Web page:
The No. 3 Notre Dame Fighting Irish will be entering their first experience in the College Football Playoff when they take on the second-ranked Clemson Tigers in the Goodyear Cotton Bowl Dec. 29 (4 p.m., ESPN).
While making it to the playoff could be defined as a “legacy” defining moment for the Fighting Irish, they see it as the first step on a journey to a national title.
“This is really a focus group on wanting to win a national championship, and it’s been that way since we started this journey in January, beating Clemson,” Notre Dame head coach Brian Kelly said at the Fighting Irish’s media day. “Each and every week during the year, we didn’t really talk about, hey, let’s beat Michigan and what that does for us. It got us to 1-0.
“So there really hasn’t been much talk. … Certainly they understand that they’ve got to stay focused on their process, but they’ve listened to everybody talk about how they are underdogs. So there’s a little bit of that. But this is really about keeping this going and winning a football game, more so than any of the big picture stuff.”
Not focusing on the “big picture stuff,” like being 13-point underdogs to the Tigers, is a byproduct of the type of players they recruit.
And also the fact that they live inside the bubble of being an independent school that has their season scrutinized at the start of every season.
“Some of it is in the DNA of who we recruit, that they are really focused,” Kelly said. “But most of it is traits that are built over time. And we have to do a really good job of demanding that from our players, especially here.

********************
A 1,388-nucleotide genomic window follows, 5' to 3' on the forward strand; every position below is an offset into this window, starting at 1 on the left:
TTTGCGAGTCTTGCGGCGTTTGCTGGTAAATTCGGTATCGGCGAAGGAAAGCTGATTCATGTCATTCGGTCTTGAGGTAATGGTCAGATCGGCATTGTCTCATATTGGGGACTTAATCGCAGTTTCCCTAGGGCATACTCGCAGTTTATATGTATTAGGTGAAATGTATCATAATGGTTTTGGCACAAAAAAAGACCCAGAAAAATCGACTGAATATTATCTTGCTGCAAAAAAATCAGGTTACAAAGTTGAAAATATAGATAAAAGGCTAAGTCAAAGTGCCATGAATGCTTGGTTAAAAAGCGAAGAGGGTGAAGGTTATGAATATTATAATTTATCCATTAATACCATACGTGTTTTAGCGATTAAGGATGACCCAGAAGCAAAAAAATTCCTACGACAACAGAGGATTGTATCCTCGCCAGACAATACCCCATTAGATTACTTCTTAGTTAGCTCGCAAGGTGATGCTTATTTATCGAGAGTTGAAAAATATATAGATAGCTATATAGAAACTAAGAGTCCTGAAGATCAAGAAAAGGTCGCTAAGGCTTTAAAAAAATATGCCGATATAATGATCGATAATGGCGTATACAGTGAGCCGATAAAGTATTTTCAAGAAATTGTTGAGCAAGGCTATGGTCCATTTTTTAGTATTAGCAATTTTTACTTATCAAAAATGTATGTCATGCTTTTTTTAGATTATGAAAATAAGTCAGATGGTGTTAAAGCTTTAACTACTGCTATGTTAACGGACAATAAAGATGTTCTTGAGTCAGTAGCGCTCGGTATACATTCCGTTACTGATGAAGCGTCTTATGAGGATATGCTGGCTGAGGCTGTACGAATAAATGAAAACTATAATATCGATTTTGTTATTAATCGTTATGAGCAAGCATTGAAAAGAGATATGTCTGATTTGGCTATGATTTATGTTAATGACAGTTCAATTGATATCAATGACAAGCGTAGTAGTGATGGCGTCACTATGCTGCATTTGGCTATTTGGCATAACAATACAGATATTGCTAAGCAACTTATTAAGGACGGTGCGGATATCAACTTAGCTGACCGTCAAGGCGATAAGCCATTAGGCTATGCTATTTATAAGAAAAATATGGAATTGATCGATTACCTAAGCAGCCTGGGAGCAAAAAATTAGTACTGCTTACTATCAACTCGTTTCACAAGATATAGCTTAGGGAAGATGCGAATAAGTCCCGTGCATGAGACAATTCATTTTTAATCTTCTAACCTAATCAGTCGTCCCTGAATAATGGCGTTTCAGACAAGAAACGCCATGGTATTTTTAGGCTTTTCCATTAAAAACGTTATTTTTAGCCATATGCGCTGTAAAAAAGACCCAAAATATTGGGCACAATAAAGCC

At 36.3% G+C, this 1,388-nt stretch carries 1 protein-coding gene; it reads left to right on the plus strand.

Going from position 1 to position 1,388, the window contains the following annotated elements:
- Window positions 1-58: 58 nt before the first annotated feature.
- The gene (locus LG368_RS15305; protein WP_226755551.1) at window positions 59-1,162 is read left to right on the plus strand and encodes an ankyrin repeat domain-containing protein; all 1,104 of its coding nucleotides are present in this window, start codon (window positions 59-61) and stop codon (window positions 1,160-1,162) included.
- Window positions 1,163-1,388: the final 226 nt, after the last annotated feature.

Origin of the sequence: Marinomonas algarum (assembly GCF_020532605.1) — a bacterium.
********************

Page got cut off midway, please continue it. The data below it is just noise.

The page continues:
“They’re hearing about it from the very start of the season, how it’s make or break every game. Notre Dame, you’re playing for a national championship. There’s no conference championship. One loss could put you in a difficult position for getting to your goal.”
One loss for the Fighting Irish or the Clemson in the CFP will definitely cost them a shot at the national title and would end the season.
For Kelly’s Fighting Irish to get over the hump and play for their first national title since the 2012 BCS national championship, he understands that his defense must get past the dynamic duo of running back Travis Etienne and quarterback Trevor Lawrence.
“I think the running back, Etienne, I think he’s as good a running back as we’ve seen since Georgia of last year, that kind of talent,” Kelly said. “The quarterback is really good. He’s got great arm talent. He’s tall and can see the field. I think the receiving corps is on par with a USC receiving corps. That’s a pretty dynamic offensive set.”
Those two combined with a defense that is a “really, really formidable group” mean the Fighting Irish squad will need to block out the outside noise and focus on their job if they want to win the Cotton Bowl.
“Certainly they understand that they’ve got to stay focused on their process, but they’ve listened to everybody talk about how they are underdogs,” Kelly said. “So there’s a little bit of that. But this is really about keeping this going and winning a football game, more so than any of the big picture stuff.”